The availability of a dedicated space for women will encourage them to continue treatment and help them feel cared for and connected with others. It will allow them to express compassion, creativity, warmth, support, authenticity, humility and sensitivity. The Mae Abraham Women’s Center will truly be the HEART of women’s treatment at Ashley!

This year, we are thrilled to honor Rebecca J. Flood, CEO of New Directions for Women in Costa Mesa, CA; a world-renowned private drug and alcohol treatment center exclusively for women. Becky has been providing care and specialized treatment for nearly four decades, helping countless women find their own path to healing. 




A Call to ACTION...

Recently, Ashley Board and staff members had the opportunity to participate in the forum that announced The New Frontier. The New Frontier is a bold plan, which includes a guide for all members of Congress, outlining what they can do to address mental health and addiction regardless of party or committee, an overview of how parity implementation is tracked on the state level, and how we can empower consumers and hold health plans accountable for their actions through a new tool,

Existing law states the following: 

The Mental Health Parity and Addiction Equity Act of 2008 (MHPAEA) is a federal law that prevents group health plans and health insurance issuers that provide mental health or substance use disorder (MH/SUD) benefits from imposing less favorable benefit limitations on those benefits than on medical/surgical benefits.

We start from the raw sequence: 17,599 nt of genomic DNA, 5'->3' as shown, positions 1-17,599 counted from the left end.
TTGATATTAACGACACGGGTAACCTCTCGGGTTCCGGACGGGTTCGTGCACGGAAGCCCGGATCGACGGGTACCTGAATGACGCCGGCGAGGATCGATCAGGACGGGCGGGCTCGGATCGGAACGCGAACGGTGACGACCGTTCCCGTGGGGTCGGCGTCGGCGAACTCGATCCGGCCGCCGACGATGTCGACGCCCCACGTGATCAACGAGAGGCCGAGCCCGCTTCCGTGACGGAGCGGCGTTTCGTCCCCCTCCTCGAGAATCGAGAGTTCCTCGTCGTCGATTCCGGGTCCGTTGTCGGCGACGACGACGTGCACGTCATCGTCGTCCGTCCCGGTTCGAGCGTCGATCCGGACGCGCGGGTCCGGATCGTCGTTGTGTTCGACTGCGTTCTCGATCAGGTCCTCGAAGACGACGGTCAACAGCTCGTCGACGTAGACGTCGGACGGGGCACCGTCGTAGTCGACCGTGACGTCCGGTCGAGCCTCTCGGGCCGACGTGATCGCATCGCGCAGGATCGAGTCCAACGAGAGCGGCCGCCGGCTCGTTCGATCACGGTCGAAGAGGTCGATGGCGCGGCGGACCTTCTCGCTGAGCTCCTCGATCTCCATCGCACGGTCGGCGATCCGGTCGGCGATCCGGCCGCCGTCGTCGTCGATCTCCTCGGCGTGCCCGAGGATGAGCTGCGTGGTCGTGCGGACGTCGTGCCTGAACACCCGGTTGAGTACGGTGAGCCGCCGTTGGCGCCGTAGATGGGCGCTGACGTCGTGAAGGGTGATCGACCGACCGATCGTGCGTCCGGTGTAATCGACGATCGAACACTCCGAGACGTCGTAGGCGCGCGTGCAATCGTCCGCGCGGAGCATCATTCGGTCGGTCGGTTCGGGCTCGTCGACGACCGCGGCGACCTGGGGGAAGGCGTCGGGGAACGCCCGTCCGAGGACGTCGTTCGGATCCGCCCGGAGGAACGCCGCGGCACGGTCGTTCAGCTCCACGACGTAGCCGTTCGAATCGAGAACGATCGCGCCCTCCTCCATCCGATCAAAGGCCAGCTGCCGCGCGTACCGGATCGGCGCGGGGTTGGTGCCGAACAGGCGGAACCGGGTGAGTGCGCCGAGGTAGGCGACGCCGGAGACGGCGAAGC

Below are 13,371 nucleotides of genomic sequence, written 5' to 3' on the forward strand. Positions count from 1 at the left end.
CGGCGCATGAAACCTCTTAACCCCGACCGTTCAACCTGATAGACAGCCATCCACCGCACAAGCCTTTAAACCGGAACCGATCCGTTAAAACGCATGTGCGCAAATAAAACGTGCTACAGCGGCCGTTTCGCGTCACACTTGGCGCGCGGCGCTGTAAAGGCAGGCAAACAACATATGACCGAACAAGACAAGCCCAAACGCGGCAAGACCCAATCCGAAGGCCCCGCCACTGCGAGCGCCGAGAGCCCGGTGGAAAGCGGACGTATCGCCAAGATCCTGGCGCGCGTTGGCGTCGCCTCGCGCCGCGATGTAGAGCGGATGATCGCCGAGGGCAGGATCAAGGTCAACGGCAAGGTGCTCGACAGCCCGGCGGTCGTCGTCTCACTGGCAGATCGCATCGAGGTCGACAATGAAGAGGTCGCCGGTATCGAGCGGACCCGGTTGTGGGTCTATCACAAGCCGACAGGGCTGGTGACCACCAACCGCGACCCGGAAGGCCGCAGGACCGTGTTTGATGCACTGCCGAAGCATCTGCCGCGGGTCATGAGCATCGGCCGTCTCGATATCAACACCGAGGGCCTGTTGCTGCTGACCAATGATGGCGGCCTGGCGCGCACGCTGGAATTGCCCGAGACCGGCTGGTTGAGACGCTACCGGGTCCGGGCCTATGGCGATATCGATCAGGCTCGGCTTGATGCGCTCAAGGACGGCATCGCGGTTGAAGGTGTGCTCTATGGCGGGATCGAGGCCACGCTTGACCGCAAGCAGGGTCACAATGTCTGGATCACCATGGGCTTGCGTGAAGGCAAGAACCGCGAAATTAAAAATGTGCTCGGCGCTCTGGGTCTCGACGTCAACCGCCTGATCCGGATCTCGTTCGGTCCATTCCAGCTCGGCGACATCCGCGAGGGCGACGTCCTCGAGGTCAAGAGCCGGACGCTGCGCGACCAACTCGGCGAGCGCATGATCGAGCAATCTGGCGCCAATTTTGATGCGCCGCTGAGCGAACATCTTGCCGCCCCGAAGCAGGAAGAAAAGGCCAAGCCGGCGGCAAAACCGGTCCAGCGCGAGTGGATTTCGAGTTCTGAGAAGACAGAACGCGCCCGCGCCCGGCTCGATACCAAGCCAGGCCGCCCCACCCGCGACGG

Why, then, do consumers and those who are suffering have such a difficult time accessing their benefits, receiving coverage and/or being reimbursed for these medical expenses?  Simple – a law is only as good as its enforcement. The MHPAEA is generally not enforced so insurers continue to deny benefits or make fighting for payment of a claim so cumbersome that consumers give up.  

We need your help to change that practice. The way to make change is to make our voices heard. So – we ask you to go to and share your story. Our goal is to assist the Kennedy Forum with gathering stories from all 50 states. While visiting the site you may also obtain information about filing an appeal for a claim that has been rejected.

Stand with hundreds and thousands of others and help us to STOP THE DENIALS and enforce the law!